Earlier today, I made a post on an Amazon forum about POD publishers. What does it mean to be a POD? What is the difference between service oriented PODs like iUniverse, AuthorHouse, and Xlibris as opposed to other PODs like Lightning Source and TextStream. And what does using one POD over the other mean in terms of your control. As one of the principal goals I stated in the previous post is maintain maximum control over all aspects of your book, I thought it would be a good idea to repost my response to another author's question about iUniverse, what does it mean that iUniverse is a POD, and what impact does using their ISBN over buying your own ISBN have over your "control" over your book.
Here is my response...
Keep in mind that Print On Demand is only a method of printing. iUniverse, Xlibris, Createspace, Lightning Source are all the same, POD companies, the real difference is the level of service that they offer to help you get your book ready for market. Lightning Source and Text Stream are bare bones, they do nothing except accept your files and print your book. iUniverse, Xlibris, Createspace offer more services--editing, marketing, book design, etc. The result is the same. Your book is printed as the book is ordered - print on demand. They are NOT publishers per se, they are printers. But because they provide you with the use of their ISBN number and their printing service, you are bound by their terms. For a publisher to be a publisher in the true sense of the word, they will not charge you a penny. They will do everything from editing book design, marketing, etc. AND pay you a royalty. Through iUniverse and such services YOU PAY them to handle those services ... and that makes you a self-publisher when you use them.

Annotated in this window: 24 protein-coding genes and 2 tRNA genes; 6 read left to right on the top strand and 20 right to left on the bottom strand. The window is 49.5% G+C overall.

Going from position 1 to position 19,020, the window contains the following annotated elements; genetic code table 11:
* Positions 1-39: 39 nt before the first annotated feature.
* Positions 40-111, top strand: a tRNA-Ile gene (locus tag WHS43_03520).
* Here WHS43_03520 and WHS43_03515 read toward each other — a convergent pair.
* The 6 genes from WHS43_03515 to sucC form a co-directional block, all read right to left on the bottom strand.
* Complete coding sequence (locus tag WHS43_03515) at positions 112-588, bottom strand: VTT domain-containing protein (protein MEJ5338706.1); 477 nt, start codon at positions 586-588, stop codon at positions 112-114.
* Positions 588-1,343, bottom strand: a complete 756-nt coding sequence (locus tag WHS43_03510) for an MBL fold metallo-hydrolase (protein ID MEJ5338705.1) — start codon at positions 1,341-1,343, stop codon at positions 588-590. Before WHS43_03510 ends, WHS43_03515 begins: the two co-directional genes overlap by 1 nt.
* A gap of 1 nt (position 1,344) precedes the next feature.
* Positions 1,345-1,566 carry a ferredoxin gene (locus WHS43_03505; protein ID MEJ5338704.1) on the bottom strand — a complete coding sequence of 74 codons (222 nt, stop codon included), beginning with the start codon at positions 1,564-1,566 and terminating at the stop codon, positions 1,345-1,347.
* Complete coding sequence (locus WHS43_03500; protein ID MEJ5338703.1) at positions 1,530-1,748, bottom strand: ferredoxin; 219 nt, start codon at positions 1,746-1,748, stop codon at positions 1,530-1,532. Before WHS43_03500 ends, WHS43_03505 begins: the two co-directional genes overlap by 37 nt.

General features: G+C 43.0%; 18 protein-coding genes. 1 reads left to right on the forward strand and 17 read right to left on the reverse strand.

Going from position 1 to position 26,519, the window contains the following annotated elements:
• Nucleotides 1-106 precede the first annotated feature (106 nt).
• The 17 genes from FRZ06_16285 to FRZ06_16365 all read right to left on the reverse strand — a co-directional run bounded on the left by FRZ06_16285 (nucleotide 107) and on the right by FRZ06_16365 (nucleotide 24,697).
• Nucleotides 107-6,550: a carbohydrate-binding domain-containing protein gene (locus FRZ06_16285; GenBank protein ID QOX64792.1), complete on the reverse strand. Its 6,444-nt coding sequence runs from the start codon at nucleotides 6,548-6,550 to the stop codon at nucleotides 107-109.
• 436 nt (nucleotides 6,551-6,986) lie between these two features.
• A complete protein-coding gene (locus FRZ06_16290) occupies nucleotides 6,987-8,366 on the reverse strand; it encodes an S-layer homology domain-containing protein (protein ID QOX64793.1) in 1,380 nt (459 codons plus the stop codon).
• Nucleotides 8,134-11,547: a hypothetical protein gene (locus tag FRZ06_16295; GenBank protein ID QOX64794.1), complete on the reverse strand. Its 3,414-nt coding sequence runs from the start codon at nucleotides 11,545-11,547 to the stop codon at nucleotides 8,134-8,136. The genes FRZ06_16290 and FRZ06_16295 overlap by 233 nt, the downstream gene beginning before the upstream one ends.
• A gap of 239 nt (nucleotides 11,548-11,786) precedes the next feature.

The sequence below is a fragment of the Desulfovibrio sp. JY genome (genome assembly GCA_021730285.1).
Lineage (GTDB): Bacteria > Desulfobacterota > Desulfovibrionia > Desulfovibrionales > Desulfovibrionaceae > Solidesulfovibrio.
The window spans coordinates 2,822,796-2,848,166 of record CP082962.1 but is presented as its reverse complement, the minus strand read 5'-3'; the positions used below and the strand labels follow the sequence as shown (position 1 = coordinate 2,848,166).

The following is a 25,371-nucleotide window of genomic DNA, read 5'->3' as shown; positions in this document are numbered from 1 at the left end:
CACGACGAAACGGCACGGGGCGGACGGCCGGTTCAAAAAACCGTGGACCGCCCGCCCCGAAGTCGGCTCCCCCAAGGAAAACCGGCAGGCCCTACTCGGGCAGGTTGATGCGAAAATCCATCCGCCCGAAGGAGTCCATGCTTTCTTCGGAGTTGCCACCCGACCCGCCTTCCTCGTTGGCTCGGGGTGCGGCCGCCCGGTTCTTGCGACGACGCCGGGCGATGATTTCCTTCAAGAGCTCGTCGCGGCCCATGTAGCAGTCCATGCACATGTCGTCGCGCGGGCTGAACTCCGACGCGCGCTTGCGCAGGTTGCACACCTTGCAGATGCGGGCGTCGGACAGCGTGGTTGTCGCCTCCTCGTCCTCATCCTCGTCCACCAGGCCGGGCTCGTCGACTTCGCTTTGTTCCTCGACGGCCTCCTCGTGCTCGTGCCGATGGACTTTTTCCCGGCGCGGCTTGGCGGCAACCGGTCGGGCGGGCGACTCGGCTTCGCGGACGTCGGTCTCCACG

In terms of your ISBN, iUniverse is the publisher associated with your ISBN number--not JOe Shmoe. So, if you, as Joe Shmoe, wanted to take that ISBN and print your book with TextStream (baker and taylor), or Lulu, or Booksurge, for example, you as "Joe Shmoe" could not use that ISBN number anywhere you choose to use it. iUniverse will always be the publisher of record for that ISBN, not you.
Here's a practical example.
9780615307046 is my ISBN number.
That number is associated with K.L. Brady/LadyLit Press (my imprint). I use that ISBN number with Lightning Source, Createspace, and Text Stream - and the publisher of record is K.L. Brady/LadyLit Press.
Your ISBN number is 987876568788, that number is associated with iUniverse, iUniverse uses that number to get you into Lightning Source -- and the publisher of record is iUniverse.
What does that mean for you?
Say you and I want to get our books into a Bart's Bookstore. Bart requires requires a 50% wholesale discount and returnability and that the book should be competitively priced at $14.95 to sell.
For me, it's not an issue. I can set my price at whatever I want, I can offer returnability (and it doesn't cost me a penny, no special service to purchase), and I can dictate my wholesale discount.
iUniverse dictates your wholesale discount and your price. So, iUniverse may say the maximum discount you can offer is 40% and your minimum price is $16.95. Furthermore, iUniverse says books cannot be returned.
I've just got my book on a bookstore shelf and you did not, because iUniverse controls your terms--and I control my terms.
It makes a big difference for stores. Otherwise, it's not a big deal.
Also, I'm not saying those are iUniverse's terms, I'm just using those figures and policies as an example because that's how most PODs work. They dictate your price, your wholesale discount, and your returnability. I maintain total control over everything.
That is the difference.